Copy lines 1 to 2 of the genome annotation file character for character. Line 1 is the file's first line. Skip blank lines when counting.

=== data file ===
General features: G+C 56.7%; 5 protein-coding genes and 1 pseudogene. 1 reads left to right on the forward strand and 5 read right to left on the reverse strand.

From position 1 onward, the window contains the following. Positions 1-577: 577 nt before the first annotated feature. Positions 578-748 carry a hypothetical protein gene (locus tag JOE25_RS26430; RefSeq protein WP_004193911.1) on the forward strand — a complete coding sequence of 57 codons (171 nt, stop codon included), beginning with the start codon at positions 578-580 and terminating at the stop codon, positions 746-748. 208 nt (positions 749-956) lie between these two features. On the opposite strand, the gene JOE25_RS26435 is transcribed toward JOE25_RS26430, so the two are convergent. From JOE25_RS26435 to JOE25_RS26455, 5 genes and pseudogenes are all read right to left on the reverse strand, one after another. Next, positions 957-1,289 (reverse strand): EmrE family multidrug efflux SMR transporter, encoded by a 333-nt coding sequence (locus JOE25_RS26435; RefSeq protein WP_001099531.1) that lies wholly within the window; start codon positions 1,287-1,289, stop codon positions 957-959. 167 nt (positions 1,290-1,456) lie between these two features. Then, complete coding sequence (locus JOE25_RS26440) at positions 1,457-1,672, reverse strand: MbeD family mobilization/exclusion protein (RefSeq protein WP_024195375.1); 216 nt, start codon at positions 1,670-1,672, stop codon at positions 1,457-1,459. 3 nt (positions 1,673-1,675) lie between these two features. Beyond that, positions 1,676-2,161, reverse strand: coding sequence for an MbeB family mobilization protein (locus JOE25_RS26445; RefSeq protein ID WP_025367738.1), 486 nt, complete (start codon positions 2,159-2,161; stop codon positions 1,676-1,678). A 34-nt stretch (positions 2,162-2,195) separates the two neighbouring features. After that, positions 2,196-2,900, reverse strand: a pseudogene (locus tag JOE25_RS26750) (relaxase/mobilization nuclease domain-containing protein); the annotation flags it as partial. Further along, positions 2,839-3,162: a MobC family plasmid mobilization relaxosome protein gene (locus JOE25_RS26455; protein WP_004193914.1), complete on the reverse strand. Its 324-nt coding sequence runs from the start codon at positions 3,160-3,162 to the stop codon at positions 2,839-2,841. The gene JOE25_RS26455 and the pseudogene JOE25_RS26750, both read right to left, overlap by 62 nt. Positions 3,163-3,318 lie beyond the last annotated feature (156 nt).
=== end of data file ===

General features: G+C 56.7%; 5 protein-coding genes and 1 pseudogene. 1 reads left to right on the forward strand and 5 read right to left on the reverse strand.

From position 1 onward, the window contains the following. Positions 1-577: 577 nt before the first annotated feature. Positions 578-748 carry a hypothetical protein gene (locus tag JOE25_RS26430; RefSeq protein WP_004193911.1) on the forward strand — a complete coding sequence of 57 codons (171 nt, stop codon included), beginning with the start codon at positions 578-580 and terminating at the stop codon, positions 746-748. 208 nt (positions 749-956) lie between these two features. On the opposite strand, the gene JOE25_RS26435 is transcribed toward JOE25_RS26430, so the two are convergent. From JOE25_RS26435 to JOE25_RS26455, 5 genes and pseudogenes are all read right to left on the reverse strand, one after another. Next, positions 957-1,289 (reverse strand): EmrE family multidrug efflux SMR transporter, encoded by a 333-nt coding sequence (locus JOE25_RS26435; RefSeq protein WP_001099531.1) that lies wholly within the window; start codon positions 1,287-1,289, stop codon positions 957-959. 167 nt (positions 1,290-1,456) lie between these two features. Then, complete coding sequence (locus JOE25_RS26440) at positions 1,457-1,672, reverse strand: MbeD family mobilization/exclusion protein (RefSeq protein WP_024195375.1); 216 nt, start codon at positions 1,670-1,672, stop codon at positions 1,457-1,459. 3 nt (positions 1,673-1,675) lie between these two features. Beyond that, positions 1,676-2,161, reverse strand: coding sequence for an MbeB family mobilization protein (locus JOE25_RS26445; RefSeq protein ID WP_025367738.1), 486 nt, complete (start codon positions 2,159-2,161; stop codon positions 1,676-1,678). A 34-nt stretch (positions 2,162-2,195) separates the two neighbouring features. After that, positions 2,196-2,900, reverse strand: a pseudogene (locus tag JOE25_RS26750) (relaxase/mobilization nuclease domain-containing protein); the annotation flags it as partial. Further along, positions 2,839-3,162: a MobC family plasmid mobilization relaxosome protein gene (locus JOE25_RS26455; protein WP_004193914.1), complete on the reverse strand. Its 324-nt coding sequence runs from the start codon at positions 3,160-3,162 to the stop codon at positions 2,839-2,841. The gene JOE25_RS26455 and the pseudogene JOE25_RS26750, both read right to left, overlap by 62 nt. Positions 3,163-3,318 lie beyond the last annotated feature (156 nt).